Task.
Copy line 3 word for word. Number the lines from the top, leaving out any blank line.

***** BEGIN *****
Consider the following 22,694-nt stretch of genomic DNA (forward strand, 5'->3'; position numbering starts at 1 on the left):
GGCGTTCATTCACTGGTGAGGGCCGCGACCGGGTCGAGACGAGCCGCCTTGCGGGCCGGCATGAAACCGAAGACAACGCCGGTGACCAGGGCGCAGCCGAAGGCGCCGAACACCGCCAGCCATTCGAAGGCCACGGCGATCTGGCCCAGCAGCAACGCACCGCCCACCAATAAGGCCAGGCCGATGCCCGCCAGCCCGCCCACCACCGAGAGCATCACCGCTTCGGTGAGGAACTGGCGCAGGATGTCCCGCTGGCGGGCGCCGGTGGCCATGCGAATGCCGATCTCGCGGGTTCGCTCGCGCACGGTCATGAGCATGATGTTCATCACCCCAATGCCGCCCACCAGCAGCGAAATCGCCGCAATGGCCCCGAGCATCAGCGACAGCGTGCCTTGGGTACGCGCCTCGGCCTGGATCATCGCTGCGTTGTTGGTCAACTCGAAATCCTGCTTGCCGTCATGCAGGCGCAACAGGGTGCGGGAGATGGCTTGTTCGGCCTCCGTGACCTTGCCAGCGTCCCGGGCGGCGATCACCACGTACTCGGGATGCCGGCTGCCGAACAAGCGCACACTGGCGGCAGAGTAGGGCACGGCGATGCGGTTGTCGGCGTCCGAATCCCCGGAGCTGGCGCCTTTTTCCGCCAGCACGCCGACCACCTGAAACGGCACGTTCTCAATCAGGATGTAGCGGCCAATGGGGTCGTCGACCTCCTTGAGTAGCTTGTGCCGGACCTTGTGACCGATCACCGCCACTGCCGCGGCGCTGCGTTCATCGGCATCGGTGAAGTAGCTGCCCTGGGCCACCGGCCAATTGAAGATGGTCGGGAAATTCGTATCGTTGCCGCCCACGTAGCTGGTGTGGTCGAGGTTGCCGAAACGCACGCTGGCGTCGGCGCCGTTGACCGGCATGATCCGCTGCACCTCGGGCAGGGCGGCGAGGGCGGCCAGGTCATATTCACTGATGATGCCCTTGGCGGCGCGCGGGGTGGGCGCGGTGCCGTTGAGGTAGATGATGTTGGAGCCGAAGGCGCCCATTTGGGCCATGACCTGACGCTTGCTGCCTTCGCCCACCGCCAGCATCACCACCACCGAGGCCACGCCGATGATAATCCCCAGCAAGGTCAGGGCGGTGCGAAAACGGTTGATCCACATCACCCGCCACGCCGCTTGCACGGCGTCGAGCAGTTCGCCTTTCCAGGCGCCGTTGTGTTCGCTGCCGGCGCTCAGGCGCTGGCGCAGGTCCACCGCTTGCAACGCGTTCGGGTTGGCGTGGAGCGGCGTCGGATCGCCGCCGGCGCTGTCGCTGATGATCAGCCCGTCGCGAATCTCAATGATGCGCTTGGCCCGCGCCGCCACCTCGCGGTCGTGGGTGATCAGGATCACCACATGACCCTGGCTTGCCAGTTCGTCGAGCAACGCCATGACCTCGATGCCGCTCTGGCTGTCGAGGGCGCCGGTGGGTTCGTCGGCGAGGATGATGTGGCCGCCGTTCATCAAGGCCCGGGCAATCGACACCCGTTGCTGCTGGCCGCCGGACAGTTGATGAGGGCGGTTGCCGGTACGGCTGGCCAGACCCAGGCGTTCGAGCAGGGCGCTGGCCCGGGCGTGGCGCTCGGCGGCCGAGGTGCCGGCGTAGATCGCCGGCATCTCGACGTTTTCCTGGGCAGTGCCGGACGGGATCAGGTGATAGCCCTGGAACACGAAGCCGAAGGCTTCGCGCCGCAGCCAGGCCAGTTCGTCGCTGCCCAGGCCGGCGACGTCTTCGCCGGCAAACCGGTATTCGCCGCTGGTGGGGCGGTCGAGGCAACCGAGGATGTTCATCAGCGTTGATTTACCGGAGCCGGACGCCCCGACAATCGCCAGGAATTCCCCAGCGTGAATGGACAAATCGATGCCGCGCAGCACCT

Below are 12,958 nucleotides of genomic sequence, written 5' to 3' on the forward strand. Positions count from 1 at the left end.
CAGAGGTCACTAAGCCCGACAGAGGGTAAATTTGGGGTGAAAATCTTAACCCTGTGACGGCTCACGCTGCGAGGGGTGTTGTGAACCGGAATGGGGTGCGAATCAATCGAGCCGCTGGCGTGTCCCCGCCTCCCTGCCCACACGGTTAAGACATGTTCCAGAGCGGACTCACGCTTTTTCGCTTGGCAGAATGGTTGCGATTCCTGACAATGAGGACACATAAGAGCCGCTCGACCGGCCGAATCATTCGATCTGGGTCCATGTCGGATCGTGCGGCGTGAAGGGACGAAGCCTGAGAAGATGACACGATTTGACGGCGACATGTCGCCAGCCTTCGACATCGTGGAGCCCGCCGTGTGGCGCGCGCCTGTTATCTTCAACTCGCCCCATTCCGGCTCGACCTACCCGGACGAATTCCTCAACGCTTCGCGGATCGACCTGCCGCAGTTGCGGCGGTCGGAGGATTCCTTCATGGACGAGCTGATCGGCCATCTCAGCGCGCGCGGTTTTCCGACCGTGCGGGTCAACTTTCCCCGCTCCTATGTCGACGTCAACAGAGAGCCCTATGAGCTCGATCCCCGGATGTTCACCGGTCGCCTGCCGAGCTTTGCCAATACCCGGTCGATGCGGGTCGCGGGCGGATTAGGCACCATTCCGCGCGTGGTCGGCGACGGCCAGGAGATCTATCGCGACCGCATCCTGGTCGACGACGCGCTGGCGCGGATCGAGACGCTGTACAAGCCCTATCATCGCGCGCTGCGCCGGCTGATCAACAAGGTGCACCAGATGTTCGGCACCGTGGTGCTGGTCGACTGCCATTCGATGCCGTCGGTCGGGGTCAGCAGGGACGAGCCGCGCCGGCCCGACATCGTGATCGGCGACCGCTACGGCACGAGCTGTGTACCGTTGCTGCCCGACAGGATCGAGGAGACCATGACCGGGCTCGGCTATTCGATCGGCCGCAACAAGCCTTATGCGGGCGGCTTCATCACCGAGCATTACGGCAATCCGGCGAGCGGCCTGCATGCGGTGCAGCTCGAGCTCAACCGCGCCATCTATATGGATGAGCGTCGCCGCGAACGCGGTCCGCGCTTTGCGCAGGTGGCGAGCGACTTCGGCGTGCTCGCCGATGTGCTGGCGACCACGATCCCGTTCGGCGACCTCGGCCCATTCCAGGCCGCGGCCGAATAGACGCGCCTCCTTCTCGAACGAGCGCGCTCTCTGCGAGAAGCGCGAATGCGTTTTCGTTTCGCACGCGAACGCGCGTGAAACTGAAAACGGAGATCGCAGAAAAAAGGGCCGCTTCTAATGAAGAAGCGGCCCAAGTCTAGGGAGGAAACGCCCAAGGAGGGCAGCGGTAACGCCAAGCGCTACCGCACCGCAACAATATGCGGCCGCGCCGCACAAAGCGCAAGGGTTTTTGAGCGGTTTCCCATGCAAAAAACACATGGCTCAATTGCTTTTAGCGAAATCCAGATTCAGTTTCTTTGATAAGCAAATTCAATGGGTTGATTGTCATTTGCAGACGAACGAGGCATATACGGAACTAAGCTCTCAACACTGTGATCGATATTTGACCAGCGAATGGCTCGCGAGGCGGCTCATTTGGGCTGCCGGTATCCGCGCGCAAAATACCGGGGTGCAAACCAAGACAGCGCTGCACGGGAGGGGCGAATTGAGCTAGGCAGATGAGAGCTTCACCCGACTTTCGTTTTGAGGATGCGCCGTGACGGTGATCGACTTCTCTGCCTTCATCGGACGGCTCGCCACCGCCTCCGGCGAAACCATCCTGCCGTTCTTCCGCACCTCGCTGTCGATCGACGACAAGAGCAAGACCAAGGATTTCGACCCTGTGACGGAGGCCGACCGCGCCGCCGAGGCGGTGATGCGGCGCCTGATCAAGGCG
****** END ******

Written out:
Below are 12,958 nucleotides of genomic sequence, written 5' to 3' on the forward strand. Positions count from 1 at the left end.